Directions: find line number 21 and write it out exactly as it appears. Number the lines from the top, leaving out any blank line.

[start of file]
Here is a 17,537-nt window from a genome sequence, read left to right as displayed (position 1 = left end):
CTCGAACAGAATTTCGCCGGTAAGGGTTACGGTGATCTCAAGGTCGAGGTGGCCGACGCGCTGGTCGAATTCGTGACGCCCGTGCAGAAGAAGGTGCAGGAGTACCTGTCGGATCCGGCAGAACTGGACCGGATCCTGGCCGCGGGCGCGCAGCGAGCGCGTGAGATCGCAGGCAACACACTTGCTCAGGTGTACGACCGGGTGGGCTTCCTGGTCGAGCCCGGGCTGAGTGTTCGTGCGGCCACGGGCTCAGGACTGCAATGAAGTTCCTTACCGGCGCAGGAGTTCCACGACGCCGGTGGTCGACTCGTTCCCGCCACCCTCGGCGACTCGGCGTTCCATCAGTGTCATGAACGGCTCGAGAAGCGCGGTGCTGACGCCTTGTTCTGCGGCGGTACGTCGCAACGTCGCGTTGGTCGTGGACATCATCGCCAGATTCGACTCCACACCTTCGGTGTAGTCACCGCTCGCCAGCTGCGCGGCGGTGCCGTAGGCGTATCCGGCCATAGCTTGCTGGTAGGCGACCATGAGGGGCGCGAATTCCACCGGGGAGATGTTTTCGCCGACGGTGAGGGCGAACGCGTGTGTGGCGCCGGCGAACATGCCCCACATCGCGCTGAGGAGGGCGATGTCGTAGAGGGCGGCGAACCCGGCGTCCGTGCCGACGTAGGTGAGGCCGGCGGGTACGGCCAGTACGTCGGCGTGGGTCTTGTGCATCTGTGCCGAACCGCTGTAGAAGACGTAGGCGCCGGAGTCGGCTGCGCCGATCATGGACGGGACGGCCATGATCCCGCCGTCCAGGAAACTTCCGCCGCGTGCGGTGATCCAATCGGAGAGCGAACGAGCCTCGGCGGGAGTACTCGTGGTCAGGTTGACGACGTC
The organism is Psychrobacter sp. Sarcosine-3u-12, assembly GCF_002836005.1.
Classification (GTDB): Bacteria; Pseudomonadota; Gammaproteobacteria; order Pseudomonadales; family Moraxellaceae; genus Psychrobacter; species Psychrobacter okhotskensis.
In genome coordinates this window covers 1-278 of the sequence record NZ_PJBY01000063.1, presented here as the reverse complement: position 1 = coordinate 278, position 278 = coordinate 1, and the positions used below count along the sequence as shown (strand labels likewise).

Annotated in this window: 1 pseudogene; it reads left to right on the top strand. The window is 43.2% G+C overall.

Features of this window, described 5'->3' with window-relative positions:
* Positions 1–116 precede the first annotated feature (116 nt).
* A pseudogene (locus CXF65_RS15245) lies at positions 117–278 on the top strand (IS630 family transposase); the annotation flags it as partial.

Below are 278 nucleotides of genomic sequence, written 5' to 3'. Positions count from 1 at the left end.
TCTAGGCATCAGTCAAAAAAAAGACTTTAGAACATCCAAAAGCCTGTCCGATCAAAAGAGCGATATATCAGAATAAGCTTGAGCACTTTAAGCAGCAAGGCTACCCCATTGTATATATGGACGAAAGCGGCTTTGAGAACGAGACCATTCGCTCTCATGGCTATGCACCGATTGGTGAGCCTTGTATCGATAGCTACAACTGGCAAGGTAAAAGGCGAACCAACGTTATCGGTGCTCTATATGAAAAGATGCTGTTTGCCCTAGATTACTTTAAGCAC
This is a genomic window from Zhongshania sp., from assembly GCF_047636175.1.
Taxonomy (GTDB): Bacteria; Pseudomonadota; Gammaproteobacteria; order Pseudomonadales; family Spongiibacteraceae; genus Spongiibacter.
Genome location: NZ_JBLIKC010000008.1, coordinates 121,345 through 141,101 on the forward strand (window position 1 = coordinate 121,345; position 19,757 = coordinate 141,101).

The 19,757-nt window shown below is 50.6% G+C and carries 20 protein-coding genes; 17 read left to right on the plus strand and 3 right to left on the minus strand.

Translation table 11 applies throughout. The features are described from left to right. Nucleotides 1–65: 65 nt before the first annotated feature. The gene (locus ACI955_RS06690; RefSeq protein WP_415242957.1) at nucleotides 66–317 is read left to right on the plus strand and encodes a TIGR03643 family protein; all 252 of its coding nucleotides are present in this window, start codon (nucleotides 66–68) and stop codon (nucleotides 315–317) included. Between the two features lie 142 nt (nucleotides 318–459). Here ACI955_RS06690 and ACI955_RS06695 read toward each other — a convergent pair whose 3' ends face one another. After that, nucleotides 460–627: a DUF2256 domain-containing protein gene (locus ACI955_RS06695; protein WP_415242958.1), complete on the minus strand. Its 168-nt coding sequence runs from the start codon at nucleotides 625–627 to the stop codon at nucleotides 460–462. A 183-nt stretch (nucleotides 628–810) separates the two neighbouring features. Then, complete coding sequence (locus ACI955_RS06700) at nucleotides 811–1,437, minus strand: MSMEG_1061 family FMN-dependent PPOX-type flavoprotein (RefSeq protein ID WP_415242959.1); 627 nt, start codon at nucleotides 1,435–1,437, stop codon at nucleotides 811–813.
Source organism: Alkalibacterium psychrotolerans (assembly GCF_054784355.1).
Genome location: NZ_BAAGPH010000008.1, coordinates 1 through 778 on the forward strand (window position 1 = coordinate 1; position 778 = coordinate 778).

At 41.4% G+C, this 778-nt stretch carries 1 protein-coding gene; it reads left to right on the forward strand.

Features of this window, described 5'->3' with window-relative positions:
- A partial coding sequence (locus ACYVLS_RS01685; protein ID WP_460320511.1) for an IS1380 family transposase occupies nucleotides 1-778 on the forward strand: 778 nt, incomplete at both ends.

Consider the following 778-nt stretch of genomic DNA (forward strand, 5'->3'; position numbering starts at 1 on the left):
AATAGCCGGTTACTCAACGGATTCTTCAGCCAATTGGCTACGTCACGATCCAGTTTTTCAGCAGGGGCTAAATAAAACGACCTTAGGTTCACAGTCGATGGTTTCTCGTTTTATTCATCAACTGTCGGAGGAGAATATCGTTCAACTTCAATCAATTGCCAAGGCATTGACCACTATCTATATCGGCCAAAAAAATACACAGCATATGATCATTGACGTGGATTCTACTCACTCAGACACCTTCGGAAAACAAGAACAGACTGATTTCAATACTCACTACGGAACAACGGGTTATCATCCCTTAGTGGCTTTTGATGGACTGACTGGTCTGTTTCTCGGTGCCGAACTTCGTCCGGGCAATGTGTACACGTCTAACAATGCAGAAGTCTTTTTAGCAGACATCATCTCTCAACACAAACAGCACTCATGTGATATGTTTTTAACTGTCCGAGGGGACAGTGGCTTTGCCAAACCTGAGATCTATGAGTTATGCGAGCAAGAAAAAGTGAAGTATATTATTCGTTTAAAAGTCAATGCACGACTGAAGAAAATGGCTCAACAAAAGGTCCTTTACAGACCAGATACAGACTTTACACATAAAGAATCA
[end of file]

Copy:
- A partial coding sequence (locus ACYVLS_RS01685; protein ID WP_460320511.1) for an IS1380 family transposase occupies nucleotides 1-778 on the forward strand: 778 nt, incomplete at both ends.